I brought home, from Sri Lanka, the sprout on the top. When it was about a foot tall in this blue pot, I transplanted it to a full sized garbage can with wheels. It has grown to just over 5 feet tall since I planted it in the beginning of April.
The garbage can has holes bored in the bottom and sides. First there is a layer of rock, then sand, then black cow, then Miracle Grow potting soil which is aerated with tiny styrofoam balls. I planted the Bodhi tree in this because it does not tolerate less than 40 F. I knew I would have to move it to a warmer place now and then during the December- March cold spells.
I hope that this April, I can plant it in the ground so it will grow during the summer and be acclimated to the cold next winter, given protecting the roots and trunk during those periods.
I visited the original Bodhi tree in Bodhgaya, India last March. It stands many stories tall and has golden posts supporting it. There it stands, probably replaced several times over the centuries, representing Siddhartha the Buddha's enlightenment moment.
I also visited a memorial park which is the site of one of the Buddha's monasteries. It was built by his father, the King, who wanted him to be nearby to advise his brother who inherited the kingdom. In this memorial park is another Bodhi tree called Ananda's Bodhi tree. It probably has been replaced several times over the centuries. It represents a time when all the Bodhi trees died and more were brought from Sri Lanka. This one was planted to see if the other seedlings would live. It, as well, is supported by golden pillars. Around the tree were many different groups of pilgrims, chanting many different chants at the same time. I was overwhelmed with the presence of such power.
the Bodhi tree has lasted through the cold days of the winter because I wheeled it under the house to keep it from the freezing temperatures. Now it has grown as high as the ceiling of its protective cover. Hopefully, the dangerously cold days have passed. Bodhi sits under the stars again and seems to be thriving. I speak to it every day and hold a few of its leaves in a healing pose of my hands. I will plant it in a place which will be protective from high winds (in case of a hurricane) and build a shelter frame ready to protect it from the next cold spell of winter.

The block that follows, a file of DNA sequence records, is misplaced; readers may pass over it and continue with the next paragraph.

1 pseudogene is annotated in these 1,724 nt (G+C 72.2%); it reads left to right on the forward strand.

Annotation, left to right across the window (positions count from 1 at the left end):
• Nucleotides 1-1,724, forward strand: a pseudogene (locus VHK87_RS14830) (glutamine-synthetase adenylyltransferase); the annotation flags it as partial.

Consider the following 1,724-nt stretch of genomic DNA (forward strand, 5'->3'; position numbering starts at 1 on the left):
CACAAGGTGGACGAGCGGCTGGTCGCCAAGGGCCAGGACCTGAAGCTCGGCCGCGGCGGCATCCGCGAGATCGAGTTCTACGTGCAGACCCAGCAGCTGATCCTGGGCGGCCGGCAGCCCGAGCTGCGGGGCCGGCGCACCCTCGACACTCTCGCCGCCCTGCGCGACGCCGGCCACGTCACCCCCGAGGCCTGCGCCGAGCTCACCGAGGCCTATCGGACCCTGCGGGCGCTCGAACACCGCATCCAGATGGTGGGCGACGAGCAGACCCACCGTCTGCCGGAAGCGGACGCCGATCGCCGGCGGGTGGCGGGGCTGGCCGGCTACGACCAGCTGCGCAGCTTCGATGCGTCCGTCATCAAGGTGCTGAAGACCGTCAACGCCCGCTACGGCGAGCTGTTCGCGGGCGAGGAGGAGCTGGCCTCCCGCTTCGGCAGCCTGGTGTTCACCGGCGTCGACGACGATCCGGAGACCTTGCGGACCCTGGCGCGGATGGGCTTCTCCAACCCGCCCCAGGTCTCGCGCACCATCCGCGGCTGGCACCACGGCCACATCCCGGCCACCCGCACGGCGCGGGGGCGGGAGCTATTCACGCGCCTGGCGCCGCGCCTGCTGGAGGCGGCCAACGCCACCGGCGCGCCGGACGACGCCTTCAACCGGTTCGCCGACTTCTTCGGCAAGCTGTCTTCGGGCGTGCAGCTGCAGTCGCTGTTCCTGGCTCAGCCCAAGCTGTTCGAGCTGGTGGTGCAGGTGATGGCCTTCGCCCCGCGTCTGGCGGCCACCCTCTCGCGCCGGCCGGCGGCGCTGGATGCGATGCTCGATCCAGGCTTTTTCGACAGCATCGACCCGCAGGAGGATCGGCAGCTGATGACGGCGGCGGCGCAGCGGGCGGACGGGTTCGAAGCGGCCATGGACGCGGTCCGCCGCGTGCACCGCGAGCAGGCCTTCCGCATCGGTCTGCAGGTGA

Here in Florida, where I and the Bodhi live, is not really tropical nor is it prone to long freezes. But, like other places where climate change is effecting the environment, predicting the course of the weather is not really possible.
Growing a Bodhi tree is much like raising a child, and definitely like caring for a pet. Like all my trees, attention to its health and nurturing its ability to keep on growing is of the essence in its care. When I have those occasional moments of feeling as if I have no purpose and of little to offer, I ned only to return to this journey of my Boshi tree in my life, to know otherwise.
The Bodhi tree is but a metaphor of caring for the earth and its many forms of life. "All The Earth Belongs To All", as a song puts it, is "The Vision And The Call". We are all responsible for responding to the crisis of the health of our Earth.
While I choose reverence for life, the Bodhi tree, under which the Buddhi was finally enlightened, is my symbol of this responsibility which I have chosen.
To what and where is it you have been called to care? What is your vision of the purpose of this caring?